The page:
Born: April 4, 1825, in Hartford County, Connecticut
Died: February 5, 1900, in Tempe
As a young man, Charles T. Hayden moved from Connecticut to Independence, Missouri. By 1848, he started running freight wagons on the Santa Fe Trail. In 1858, he bought his own wagons and supplies and established a freighting business in Tucson. In those days before the railroads came to Arizona, Hayden supplied army posts, mining camps, and towns across the territory. One day in the 1860s, Hayden left Tucson on a business trip to Florence and Prescott. When he reached the Salt River, the water was too high, and he had to camp for two days before he could cross. During this time, he climbed up a butte near the river and looked across the valley, noting the potential for development in the area. In November of 1870, Charles T. Hayden and four associates filed a claim in Yavapai County to 10,000 inches of water from the Salt River for the Hayden Milling and Farm Ditch Company. He also filed a homestead declaration on 160 acres in section 15, the land near the butte that would eventually become downtown Tempe.
Charles Hayden is generally credited with being the founder of Tempe. He was the first to establish commerce and industry in the area, which made a permanent settlement possible. When Hayden heard that settlers were building a canal on the south side of the Salt River, he brought his wagons up and offered much-needed tools and supplies for the workers. In 1872 he opened a store and laid the foundation for a flour mill. A canal was extended along the base of the butte to bring water to the mill to turn the grind stones. In 1873, he started building an adobe house with a walled patio (see Hayden House/La Casa Vieja). He built a cable-operated ferry on the river, and eventually relocated all of his freighting operations to the Tempe area. The mill was completed in 1874, and the settlement, which was known as Hayden's Ferry, had a blacksmith shop with three forges, a store, an orchard and vineyard.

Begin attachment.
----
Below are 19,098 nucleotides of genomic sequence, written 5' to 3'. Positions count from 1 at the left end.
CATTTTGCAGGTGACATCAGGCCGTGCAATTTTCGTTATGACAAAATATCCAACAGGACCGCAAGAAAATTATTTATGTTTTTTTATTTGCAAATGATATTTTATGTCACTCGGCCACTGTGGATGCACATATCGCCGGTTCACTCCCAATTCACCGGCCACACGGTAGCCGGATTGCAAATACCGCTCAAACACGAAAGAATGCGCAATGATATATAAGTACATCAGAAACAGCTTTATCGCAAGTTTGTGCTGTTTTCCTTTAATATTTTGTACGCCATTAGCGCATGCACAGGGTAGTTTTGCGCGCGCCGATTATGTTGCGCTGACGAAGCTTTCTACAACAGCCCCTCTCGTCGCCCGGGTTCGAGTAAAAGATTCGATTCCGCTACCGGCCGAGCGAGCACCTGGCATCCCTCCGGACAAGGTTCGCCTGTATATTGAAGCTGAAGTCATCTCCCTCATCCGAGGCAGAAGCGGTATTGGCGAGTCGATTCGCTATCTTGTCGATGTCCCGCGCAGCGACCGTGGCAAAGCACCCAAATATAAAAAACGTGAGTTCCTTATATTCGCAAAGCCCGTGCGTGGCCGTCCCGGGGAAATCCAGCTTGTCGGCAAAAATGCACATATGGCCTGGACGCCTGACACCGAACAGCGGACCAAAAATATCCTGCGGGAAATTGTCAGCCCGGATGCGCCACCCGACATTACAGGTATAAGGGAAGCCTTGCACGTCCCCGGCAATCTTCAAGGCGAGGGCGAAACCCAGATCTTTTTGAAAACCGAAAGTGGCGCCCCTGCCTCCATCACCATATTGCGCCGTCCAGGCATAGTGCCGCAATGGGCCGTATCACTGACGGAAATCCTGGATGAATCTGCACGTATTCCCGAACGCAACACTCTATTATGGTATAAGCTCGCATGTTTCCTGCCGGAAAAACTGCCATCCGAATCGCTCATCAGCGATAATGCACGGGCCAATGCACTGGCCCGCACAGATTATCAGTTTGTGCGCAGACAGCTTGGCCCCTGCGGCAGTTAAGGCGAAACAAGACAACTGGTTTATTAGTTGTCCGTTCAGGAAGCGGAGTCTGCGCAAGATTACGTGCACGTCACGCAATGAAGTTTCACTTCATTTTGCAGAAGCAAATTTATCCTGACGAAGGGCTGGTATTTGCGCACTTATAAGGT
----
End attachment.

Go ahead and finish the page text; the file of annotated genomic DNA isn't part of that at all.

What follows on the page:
Hayden was appointed as a federal Judge for the Tucson district in 1858, and he was known as Judge Hayden for rest of his life. He was a strong promoter of education, and was influential in encouraging the Territorial Legislature to choose Tempe as the site for the Territorial Normal School in 1885. He also helped raise money to acquire and donate property for Normal School, which grew to become Arizona State University. Hayden was involved in the development of the community in many ways. He was a director of the Tempe Irrigating Canal Company, a member of the Maricopa County Board of Supervisors, 1880-1882, a trustee of Tempe School District No. 3 in 1884, and president of the Territorial Normal School Board of Education, 1885-1888.
Charles Hayden married Sallie Calvert Davis in Nevada City, California, on October 4, 1876. They had one son, Carl T. Hayden, who would later serve as Arizona's longtime Congressman and Senator, and three daughters, Sally, Anna, and Mary.